Everything posted here is stricktly the opinion of the poster and shall not be taken to be the official position of UNMIS, UNMISS, UN, the Norwegian Armed Forces or any other organisation whatsoever.

Sunday 26 September 2010

Sunday is the new Monday

One thing that will probably take a little bit to get used to - if I end up being posted to the northern part of Sudan - is the fact that the weekend consists of Friday and Saturday. But since I don't know where I'll be posted yet, even though I have a few wishes, I've decided not to worry about it yet. As for why I don't know where I'll be posted yet - why, that is partly because one need to pass the driving test and the English Language Proficiency test first. The former I'll take this coming Wednesday. The latter I had today...

Yes, I do realize that such tests has to be geared towards the lowest possible denominator. Yes, I do realize that Norwegians and other Scandinavians have a better education in English than most since our native languages are spoken by a mere handful of people around the world. And yet I can't shake the feeling that a 8th grader from Norway would been able to pass the test with flying colours.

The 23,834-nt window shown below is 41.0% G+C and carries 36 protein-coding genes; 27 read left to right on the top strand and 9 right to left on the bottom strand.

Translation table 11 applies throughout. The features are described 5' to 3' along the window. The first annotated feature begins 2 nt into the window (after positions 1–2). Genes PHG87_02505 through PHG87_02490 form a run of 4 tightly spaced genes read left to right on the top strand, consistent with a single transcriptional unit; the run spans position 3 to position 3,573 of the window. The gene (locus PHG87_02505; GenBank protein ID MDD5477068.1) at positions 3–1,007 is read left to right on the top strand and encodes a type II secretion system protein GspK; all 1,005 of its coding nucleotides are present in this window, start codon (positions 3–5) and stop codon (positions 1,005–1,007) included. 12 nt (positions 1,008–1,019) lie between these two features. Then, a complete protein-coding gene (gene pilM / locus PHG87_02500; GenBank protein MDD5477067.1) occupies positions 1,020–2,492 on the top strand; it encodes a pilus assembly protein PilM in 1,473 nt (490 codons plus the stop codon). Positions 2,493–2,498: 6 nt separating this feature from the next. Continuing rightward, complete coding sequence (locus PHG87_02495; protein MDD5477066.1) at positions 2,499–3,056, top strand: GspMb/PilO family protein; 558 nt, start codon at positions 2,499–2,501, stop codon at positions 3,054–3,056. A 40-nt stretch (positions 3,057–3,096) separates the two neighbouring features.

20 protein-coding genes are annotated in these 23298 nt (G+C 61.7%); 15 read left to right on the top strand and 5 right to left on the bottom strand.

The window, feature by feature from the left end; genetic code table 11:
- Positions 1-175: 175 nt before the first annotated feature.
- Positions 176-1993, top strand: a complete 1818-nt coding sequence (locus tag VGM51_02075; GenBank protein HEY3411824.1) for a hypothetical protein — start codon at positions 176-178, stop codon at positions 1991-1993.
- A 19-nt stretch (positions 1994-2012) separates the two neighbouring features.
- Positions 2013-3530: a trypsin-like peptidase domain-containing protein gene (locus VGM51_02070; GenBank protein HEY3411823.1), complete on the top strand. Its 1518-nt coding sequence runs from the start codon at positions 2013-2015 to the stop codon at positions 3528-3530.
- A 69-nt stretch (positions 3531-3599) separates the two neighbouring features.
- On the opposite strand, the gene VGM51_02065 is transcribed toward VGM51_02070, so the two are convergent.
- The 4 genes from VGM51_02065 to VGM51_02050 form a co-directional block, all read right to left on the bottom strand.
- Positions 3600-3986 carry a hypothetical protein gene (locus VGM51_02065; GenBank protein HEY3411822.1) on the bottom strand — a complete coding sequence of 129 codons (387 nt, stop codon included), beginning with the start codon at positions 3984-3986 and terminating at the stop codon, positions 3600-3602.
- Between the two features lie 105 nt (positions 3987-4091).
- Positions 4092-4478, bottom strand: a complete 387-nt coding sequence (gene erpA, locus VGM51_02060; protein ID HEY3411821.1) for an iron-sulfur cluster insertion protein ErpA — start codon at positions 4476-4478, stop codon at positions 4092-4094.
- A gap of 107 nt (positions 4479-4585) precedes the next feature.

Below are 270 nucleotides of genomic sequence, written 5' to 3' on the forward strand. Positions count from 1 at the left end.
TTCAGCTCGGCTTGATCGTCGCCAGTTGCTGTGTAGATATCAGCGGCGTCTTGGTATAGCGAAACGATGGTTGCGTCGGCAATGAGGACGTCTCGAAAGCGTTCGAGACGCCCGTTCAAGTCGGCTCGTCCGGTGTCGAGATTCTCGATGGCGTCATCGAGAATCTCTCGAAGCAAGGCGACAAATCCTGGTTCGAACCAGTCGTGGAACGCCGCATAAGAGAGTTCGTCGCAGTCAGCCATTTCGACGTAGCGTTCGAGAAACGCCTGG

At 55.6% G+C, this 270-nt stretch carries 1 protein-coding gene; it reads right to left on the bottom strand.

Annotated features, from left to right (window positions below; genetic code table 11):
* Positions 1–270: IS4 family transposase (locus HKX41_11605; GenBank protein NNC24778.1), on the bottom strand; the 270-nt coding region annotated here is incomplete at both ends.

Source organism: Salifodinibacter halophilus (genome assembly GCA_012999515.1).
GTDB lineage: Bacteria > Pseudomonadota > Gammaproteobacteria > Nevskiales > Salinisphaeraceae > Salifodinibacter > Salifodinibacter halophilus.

The test itself was in four parts:
  • Insert the missing word in sentences, mostly different tenses of verbs
  • Demonstrate that you understand a written test, by means of a number of questions
  • Demonstrate that you can give directions from point A to point B as given on a simple map
  • Write a short essay about your home nation - highlighting geographical, political and cultural issues - of fifteen lines or more.
The maximum time one can spend on the test is one hour - I finished early (as I always did on tests while I was in school) and filled the sheet on the last question. Results are posted tomorrow, and I need 70% or more to pass.

Also today we got issued the last of our gear; field bed, mosquito dome, sat phone, field rations, mosquito oil and fly paper. I'll do a "functional check" of the sat phone later today, after we have pizza here on the Norwegian House.

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